Senate sides with Trump on providing Saudi military support

Senate sides with Trump on providing Saudi military support
© Greg Nash

The Senate on Tuesday rejected an effort to force President TrumpDonald John TrumpTrump says his advice to impeachment defense team is 'just be honest' Trump expands tariffs on steel and aluminum imports CNN's Axelrod says impeachment didn't come up until 80 minutes into focus group MORE to end the U.S. military's support for Saudi Arabia's bombing operations in Yemen. 

Senators voted 55-44 to table the resolution, effectively killing it.

The resolution, spearheaded by Mike LeeMichael (Mike) Shumway LeeThe self-fulfilling Iran prophecy No patriotic poll bump for Trump, but Soleimani strike may still help him politically Senators are politicians, not jurors — they should act like it MORE (R-Utah) and Sens. Bernie SandersBernie SandersSanders to Clinton: 'This is not the kind of rhetoric that we need' Conservative reporter on Sanders: He's not a 'yes man' Human Rights Campaign president rips Sanders's embrace of Rogan endorsement MORE (I-Vt.) and Chris MurphyChristopher (Chris) Scott MurphyTensions between McConnell and Schumer run high as trial gains momentum Nadler gets under GOP's skin Senate Republicans muscle through rules for Trump trial MORE (D-Conn.), would require Trump to withdraw any troops in “or affecting" Yemen within 30 days unless they are fighting al Qaeda.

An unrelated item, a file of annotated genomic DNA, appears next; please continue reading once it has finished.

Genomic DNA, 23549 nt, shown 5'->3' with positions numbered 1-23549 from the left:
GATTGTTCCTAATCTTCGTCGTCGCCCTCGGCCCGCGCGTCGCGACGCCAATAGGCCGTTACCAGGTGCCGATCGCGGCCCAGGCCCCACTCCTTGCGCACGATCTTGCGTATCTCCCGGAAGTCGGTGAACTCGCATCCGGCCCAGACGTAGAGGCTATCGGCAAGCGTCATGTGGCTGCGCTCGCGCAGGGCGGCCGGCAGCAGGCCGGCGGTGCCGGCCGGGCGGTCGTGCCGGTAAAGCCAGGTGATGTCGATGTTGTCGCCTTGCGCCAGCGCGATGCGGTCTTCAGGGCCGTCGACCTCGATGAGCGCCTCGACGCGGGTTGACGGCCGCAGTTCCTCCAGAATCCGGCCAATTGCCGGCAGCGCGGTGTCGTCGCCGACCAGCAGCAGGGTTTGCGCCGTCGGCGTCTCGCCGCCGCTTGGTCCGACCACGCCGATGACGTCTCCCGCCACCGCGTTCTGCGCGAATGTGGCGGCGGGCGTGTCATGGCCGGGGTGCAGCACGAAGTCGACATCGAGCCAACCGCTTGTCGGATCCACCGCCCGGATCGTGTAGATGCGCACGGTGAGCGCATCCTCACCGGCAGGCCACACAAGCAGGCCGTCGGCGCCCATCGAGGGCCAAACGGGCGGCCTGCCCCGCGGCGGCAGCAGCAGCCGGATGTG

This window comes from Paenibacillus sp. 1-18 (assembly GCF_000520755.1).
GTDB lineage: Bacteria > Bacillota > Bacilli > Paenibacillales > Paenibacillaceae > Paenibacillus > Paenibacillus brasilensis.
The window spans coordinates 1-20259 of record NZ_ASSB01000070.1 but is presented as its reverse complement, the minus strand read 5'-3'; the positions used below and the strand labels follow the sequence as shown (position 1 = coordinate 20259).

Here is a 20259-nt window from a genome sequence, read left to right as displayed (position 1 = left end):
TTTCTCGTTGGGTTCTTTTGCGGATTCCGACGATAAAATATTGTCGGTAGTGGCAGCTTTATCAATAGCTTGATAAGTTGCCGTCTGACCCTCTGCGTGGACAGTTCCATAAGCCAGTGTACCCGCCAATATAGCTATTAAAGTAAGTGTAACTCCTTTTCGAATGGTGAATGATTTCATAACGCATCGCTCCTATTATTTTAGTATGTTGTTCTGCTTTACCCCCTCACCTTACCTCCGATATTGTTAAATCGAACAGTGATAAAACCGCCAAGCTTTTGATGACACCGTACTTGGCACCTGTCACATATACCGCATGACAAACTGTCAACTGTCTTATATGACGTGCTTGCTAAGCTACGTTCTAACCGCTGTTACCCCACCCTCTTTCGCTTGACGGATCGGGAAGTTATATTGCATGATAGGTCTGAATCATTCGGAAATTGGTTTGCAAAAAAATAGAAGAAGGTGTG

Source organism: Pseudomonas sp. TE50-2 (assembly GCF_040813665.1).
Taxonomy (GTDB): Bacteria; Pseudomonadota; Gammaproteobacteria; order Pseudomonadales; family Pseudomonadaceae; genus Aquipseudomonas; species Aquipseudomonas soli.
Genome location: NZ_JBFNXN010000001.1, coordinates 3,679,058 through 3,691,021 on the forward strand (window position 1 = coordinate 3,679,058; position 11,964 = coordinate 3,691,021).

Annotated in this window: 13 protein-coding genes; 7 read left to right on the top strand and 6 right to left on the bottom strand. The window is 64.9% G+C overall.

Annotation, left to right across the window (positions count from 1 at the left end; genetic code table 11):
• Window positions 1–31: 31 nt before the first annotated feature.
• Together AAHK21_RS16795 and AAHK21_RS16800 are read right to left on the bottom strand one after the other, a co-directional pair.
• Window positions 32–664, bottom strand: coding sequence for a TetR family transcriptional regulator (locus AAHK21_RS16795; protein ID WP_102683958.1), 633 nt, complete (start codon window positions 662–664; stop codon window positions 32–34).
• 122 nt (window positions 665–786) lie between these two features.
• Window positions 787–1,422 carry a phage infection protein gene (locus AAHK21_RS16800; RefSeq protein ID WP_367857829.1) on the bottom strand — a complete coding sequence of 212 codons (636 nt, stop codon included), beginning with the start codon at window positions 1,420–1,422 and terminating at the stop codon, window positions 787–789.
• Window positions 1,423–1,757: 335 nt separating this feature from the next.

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Senate Republicans who voted against tabling the measure included Lee, Susan CollinsSusan Margaret CollinsSchiff sparks blowback with head on a 'pike' line Schiff closes Democrats' impeachment arguments with emotional appeal to remove Trump Democrats feel political momentum swinging to them on impeachment MORE (Maine), Steve DainesSteven (Steve) David DainesSchiff sparks blowback with head on a 'pike' line Lawmakers introduce bill to reform controversial surveillance authorities Koch network could target almost 200 races in 2020, official says MORE (Mont.), Jerry MoranGerald (Jerry) MoranSchiff closes Democrats' impeachment arguments with emotional appeal to remove Trump Senate Republicans confident they'll win fight on witnesses McConnell keeps press in check as impeachment trial starts MORE (Kansas) and Rand PaulRandal (Rand) Howard PaulLindsey Graham will oppose subpoena of Hunter Biden Marsha Blackburn shares what book she's reading during Trump Senate trial Sekulow indicates Trump should not attend impeachment trial MORE (Ky.).